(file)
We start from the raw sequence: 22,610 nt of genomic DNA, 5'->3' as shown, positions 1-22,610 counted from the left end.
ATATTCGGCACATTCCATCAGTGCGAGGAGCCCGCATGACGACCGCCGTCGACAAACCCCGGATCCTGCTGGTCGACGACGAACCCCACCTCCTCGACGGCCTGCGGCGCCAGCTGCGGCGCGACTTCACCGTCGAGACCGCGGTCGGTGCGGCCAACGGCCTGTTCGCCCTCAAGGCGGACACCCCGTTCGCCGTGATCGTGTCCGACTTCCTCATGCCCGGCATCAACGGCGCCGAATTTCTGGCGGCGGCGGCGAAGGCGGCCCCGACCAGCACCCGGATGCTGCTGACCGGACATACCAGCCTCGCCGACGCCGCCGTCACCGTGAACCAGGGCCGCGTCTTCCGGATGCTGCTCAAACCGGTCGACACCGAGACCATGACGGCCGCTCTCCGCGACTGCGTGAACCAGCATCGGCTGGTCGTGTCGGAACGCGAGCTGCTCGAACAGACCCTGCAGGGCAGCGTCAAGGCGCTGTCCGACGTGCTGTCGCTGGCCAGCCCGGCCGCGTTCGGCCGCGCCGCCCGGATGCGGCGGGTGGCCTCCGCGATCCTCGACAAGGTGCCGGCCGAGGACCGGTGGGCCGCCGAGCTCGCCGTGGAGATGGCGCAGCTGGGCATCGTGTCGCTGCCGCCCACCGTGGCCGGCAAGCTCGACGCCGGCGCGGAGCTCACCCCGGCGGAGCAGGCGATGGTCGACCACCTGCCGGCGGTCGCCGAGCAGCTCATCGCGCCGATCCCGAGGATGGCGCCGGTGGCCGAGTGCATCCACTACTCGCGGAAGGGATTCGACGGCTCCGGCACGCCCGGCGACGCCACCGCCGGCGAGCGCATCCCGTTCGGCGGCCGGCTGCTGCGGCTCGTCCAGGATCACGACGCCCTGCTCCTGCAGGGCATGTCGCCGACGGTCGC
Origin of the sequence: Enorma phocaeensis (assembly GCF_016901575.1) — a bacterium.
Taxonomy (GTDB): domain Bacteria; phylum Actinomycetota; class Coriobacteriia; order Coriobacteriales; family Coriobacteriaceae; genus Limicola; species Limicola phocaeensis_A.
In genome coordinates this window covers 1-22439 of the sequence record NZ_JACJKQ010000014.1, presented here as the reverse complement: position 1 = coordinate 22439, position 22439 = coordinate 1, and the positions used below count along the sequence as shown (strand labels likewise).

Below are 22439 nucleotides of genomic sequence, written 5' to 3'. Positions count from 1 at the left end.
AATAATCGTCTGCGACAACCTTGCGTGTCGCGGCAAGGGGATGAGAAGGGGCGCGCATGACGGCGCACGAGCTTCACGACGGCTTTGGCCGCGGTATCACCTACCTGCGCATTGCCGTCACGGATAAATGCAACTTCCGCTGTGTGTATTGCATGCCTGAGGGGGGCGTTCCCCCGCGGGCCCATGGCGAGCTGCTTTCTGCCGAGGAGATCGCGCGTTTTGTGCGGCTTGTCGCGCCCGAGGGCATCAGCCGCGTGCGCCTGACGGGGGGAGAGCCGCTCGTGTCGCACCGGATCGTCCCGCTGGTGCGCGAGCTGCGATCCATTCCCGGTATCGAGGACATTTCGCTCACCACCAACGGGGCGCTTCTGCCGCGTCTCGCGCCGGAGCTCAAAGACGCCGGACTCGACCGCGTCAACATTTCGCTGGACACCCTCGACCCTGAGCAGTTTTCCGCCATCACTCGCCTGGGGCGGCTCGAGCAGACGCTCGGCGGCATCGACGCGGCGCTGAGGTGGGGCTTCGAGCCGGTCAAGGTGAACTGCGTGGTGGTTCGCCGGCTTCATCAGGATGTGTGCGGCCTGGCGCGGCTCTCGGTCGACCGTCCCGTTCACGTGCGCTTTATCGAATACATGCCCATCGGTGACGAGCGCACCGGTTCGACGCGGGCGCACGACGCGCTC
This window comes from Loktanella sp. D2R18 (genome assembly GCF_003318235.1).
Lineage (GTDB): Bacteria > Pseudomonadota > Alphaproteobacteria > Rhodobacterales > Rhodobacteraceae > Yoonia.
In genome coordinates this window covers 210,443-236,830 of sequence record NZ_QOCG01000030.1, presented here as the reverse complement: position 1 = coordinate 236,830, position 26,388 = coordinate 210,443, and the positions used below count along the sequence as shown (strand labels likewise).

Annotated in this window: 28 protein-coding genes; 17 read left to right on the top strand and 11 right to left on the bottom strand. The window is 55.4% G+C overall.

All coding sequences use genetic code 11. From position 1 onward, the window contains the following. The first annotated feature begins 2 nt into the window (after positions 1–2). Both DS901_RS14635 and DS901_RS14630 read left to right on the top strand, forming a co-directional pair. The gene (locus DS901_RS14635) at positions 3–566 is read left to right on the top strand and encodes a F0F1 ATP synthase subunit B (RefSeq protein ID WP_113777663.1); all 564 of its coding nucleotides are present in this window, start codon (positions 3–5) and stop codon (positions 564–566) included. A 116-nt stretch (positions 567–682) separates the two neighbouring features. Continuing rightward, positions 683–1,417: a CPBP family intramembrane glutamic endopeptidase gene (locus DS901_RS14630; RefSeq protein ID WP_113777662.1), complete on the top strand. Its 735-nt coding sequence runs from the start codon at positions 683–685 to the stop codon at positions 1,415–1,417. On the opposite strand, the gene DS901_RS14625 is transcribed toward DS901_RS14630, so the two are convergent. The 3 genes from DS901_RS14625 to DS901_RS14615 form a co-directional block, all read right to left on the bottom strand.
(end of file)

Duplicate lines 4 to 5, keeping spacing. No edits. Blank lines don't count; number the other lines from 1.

Taxonomy (GTDB): domain Bacteria; phylum Actinomycetota; class Coriobacteriia; order Coriobacteriales; family Coriobacteriaceae; genus Limicola; species Limicola phocaeensis_A.
In genome coordinates this window covers 1-22439 of the sequence record NZ_JACJKQ010000014.1, presented here as the reverse complement: position 1 = coordinate 22439, position 22439 = coordinate 1, and the positions used below count along the sequence as shown (strand labels likewise).